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Cañon City record. (Cañon City, Colo.) 1883-192?, August 19, 1909, Image 1

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The Canon City Record.
TOL. xxxn.
BIGGEST FLOOD IN THE ARKANSAS
RIVE? IN FORTY YEARS LAST NIGHT
Cloudburst In the Mountains In the West
ern Part of the County Sends Volume
of Water Down the Stream
VOLUME ESTIMATED AT TEN THOUSAND
CUBIC FEET PER. SECOND AT BIGGEST FLOW
Nhtk StiMt BrMg* WmM Oatiai a LufiAaontoT
Rack Proyrty D—troyH ia Vidaity of C—o*.
Cky—D. AH. C. Tracks Pot Out of
ff-T 1 at a Doom Ham Ba-
IWVH VNTI M IWWWD
What Is believed to be the biggest
flood of water carried by It staoe 18dd
—«« down the Arhaaaas rirer be
tween one and two o’clock this morn
ing. doing much damage to public and
private property along Its banka.
It wee such a deluge as but few of
the oldest inhabitants can remember
and the volume of water at the time of
Its greatest flow Is estimated at from
ten to twelve thousand cubic feet a
second, converting the streams into a
to treat that was all but Irreetlble.
The flood was caused by a cloud
burst In the drainage ares of Cotton
wood. Hayden. Howard and Takes
creeks, the watershed of which cov
ers a large territory on the eastern
slope of the Saagre de Crleto range.
Rumors of the Impending flood
reached here, and other towns down
the valley, long before there was any
appreciable rise In the waters of the
river.
The heaviest precipitation was be
tween eight and nine o'clock but It
was nearly four hours later before the
crest of the oncoming flood reached
Canon City. The most exaggerated re
ports of the expected deluge were
current In Pueblo shortly after mid
night and the alarm was given to peo
ple living In the lower sections of the
city to seek a place of safety on high
er grounds.
Whistles were blown for an hour
or more and the more timid were ter
rified beyond measure by the antici
pated wave of water which they were
confident would engulf them. The Se
quel proved that their alarm waa
groundless and that there was no oc
casion for s panic. The flood, prob
ably. did not reach Pueblo until after
daylight this morning, and. had. no
doubt lost Its destructive force be
fore arriving there.
Reports were current on the streets
of Canon City early this morning that
Howard was washed away and that a
score of lives had been lost there, and
that as many more were believed to
have perished from the same cause
In the Wet Mountain valley, the low
er part of which waa said to be sub
merged. That the rainfall there was
terrific seems to admit of no question,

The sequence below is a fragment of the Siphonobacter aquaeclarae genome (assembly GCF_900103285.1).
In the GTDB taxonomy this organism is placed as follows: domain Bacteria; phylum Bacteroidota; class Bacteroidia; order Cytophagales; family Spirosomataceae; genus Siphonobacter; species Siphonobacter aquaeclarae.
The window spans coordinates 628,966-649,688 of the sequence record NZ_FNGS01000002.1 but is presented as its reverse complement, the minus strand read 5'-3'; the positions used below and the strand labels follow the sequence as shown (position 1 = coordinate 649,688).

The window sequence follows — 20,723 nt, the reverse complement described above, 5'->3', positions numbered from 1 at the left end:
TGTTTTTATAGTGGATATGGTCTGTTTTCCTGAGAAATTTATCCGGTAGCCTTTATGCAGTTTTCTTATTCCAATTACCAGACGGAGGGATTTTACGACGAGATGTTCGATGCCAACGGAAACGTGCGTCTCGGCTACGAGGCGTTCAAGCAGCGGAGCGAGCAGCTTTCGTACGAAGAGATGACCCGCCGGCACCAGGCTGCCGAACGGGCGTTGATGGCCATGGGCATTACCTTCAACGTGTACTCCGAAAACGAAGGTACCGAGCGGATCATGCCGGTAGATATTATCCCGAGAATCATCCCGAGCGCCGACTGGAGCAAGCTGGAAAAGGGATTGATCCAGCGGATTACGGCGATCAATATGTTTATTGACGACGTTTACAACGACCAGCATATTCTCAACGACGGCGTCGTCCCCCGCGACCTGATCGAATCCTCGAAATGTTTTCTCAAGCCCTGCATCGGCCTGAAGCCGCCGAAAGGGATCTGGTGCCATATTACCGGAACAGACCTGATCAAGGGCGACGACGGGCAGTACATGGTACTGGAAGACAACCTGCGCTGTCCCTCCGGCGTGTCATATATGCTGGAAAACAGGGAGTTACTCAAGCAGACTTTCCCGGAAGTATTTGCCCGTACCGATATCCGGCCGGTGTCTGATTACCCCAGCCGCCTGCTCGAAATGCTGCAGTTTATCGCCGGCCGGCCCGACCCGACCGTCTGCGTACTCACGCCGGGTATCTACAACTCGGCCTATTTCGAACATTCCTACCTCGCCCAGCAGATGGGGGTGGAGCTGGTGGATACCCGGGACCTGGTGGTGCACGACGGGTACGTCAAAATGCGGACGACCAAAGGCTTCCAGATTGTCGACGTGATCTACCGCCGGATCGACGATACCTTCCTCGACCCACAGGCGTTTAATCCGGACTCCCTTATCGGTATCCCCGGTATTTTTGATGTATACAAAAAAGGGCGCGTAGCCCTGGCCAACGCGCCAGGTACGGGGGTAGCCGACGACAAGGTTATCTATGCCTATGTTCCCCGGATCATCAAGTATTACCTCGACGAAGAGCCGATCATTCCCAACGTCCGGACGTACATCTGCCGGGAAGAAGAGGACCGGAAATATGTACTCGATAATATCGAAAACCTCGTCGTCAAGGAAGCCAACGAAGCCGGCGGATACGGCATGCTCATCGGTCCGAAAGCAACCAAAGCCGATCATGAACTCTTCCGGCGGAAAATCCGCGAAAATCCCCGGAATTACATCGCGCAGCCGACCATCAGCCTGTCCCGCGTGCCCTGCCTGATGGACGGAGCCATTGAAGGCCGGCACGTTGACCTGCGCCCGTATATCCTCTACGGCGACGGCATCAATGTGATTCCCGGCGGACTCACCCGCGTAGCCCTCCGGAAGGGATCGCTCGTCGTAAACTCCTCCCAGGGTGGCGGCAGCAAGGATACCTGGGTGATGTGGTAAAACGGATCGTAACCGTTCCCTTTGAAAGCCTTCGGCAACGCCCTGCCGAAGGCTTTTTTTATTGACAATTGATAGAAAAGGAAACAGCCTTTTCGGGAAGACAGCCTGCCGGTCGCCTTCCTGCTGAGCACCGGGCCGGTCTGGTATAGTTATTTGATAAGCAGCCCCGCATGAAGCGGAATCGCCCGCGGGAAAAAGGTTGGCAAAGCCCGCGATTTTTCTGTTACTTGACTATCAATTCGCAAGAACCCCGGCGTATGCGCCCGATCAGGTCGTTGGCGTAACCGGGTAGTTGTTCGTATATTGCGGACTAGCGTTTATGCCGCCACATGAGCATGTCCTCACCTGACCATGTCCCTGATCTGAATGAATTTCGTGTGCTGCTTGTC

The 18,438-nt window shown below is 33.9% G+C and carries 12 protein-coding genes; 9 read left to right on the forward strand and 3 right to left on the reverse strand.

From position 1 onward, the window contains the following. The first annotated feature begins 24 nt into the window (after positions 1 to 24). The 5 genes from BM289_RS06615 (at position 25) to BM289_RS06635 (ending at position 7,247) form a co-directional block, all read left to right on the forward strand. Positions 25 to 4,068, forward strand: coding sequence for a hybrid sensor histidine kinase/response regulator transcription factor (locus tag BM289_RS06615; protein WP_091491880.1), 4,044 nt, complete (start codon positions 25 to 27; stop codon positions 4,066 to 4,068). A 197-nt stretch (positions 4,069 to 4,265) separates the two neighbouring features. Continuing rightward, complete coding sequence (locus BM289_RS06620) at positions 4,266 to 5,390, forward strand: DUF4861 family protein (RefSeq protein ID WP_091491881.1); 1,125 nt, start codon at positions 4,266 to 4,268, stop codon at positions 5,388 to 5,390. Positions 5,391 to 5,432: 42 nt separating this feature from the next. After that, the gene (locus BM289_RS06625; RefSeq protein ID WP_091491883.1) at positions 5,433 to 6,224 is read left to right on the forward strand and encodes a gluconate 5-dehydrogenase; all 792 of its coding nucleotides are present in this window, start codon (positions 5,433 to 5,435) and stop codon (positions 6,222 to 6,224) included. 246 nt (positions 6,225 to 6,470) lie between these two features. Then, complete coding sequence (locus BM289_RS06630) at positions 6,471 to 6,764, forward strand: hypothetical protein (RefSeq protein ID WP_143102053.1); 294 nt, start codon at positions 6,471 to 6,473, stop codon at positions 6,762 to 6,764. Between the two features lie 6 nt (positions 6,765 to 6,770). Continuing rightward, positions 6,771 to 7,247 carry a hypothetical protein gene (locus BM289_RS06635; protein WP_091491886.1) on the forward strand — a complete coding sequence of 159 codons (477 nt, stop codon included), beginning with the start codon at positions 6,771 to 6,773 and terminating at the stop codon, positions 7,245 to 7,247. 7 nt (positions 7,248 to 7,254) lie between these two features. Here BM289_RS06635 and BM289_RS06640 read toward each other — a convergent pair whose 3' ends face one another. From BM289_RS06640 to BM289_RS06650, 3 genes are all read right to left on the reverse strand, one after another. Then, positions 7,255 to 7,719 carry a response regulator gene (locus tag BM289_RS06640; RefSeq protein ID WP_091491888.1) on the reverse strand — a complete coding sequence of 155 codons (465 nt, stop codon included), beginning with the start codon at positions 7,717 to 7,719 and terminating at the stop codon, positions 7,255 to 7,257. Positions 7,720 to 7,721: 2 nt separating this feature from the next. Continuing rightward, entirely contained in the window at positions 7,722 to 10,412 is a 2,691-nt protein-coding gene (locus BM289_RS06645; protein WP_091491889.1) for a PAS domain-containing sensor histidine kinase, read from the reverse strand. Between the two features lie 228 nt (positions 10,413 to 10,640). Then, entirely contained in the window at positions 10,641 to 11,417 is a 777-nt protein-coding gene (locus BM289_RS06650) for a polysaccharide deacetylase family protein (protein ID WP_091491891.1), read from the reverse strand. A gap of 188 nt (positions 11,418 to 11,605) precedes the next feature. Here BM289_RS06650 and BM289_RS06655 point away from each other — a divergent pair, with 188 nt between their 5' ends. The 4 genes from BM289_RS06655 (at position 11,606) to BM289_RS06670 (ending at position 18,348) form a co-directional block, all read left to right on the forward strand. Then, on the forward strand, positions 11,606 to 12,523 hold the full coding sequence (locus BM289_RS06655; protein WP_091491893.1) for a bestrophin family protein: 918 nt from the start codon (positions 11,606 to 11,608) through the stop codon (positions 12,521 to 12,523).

but. as far as can be ascertained here,
nobody waa drowned, although many
narrow escapes are thought to have
taken place. The greater part of yes
terday afternoon and until long after
dark the rain continued to fall In the
mountains and In the foothills In the
western part of tha county, resulting
In untold damage to the ranching In
terests In that section. It was per
sist estty stated that the Denver and
Mo Grande railroad tracks were
washed out for several miles between
Canon City and Rail da and that It
woald take weeks of tremsaduoas ef
fort on the part of tha company to
get them In condition to admit of
freight and passenger travel. These
reports, however, proved to be great
ly overdrawn, and. from the beat ad
vices now obtainable. It appears that
tbs company's toss has been compar
atively samll aad that Its tranks will
soon be spaaed again tor traffic.
Asia Is • aaah nut o t perhaps.!
•vs hundred tost hi length la ths rail-1
VMM trwm VPPMHBv ■ ..
Royal Gorge, bat a gang of maa were
pat to work there early this mo rain*
and It la thought that repalra at that
poiat will be completed before Ire
o’clock thle afteraooa. The roadbed
la more or leea damaged at half a
doers placea between here and Park
dale bat at oa point la the problem
or repairs a very difficult one. There
waa a wash-out at Bcho siding, twen
ty miles west of here, that will re
quire the serrtces of fifty mea twen
ty-four hours to romoTe. apd. U la
thought that similar trouble will be
encountered at several other points.
One of the heaviest losers waa the
city which sustained a damage of sev
eral thousand dollars to Its new'
waterworks line In the Royal Gorge
according to Mr. Gordon, one of the
contractors of the undertaking. The
pipeline Is washed out In numerous
places and so badly Injured In others
as to necessitate expensive repairs.
The report that the Intake and set
tling basin near the upper end of the
conduit had been carried away by the
force of the water seems to be a mis
take. as Is also the statement that the
viaduct across the river at Gorge
station was destroyed.
There were public bridges across
the river at Parkdale, Cotopaxi. Tex
as Creek. Howard and other points
west of Canon City. In this county,
but how many of these were taken
out by last night's flood is not defi
nitely known, although It Is under
stood that the one at Parkdale was
swept from Its foundations by the tor
rent and wrecked. Other bridges west
of here may have shared ihc same
fate. Indeed. It Is believed that sev
' ernl of them have and that the coun
ty will b# at considerable expense In
rebuilding them.
The Ninth street bridge In this city
was lifted from Its foundations and
flung around to the north bank of the
river ns If it had been a feather.
Instead of an iron and steel struct
ure weighing hundreds of tons. The
Ninth street bridge was one of the
best of Its kind across the Arkansas
river and coat seven or eight thous
and dollara. It will be rebuilt with
as little delsy as possible.
Hundreds of people visited the
scene of the wrecked bridge today and
were missed at the evidences of the
power which the flood carried with It.
Buch destruction could only be
wrought by one of the great forces
of nature.
The hanging bridge at the Hot
Springs was badly damaged by the
good, but not Injured beyond repair,
aad. for the coavealeace of the public.
It Is hoped that it will be restored to
Ita former usefulness.
A portion of Riverside eveaee In
South Canon waa eutmerged aad tha
water drove many psople from thoir
boame la a half elad oondlUoa. Gar
dens and ranches fa the Hot Springe
hotel addition raftered severely from
ike food;' tke demegs to their owners
running lain thousands If dollars.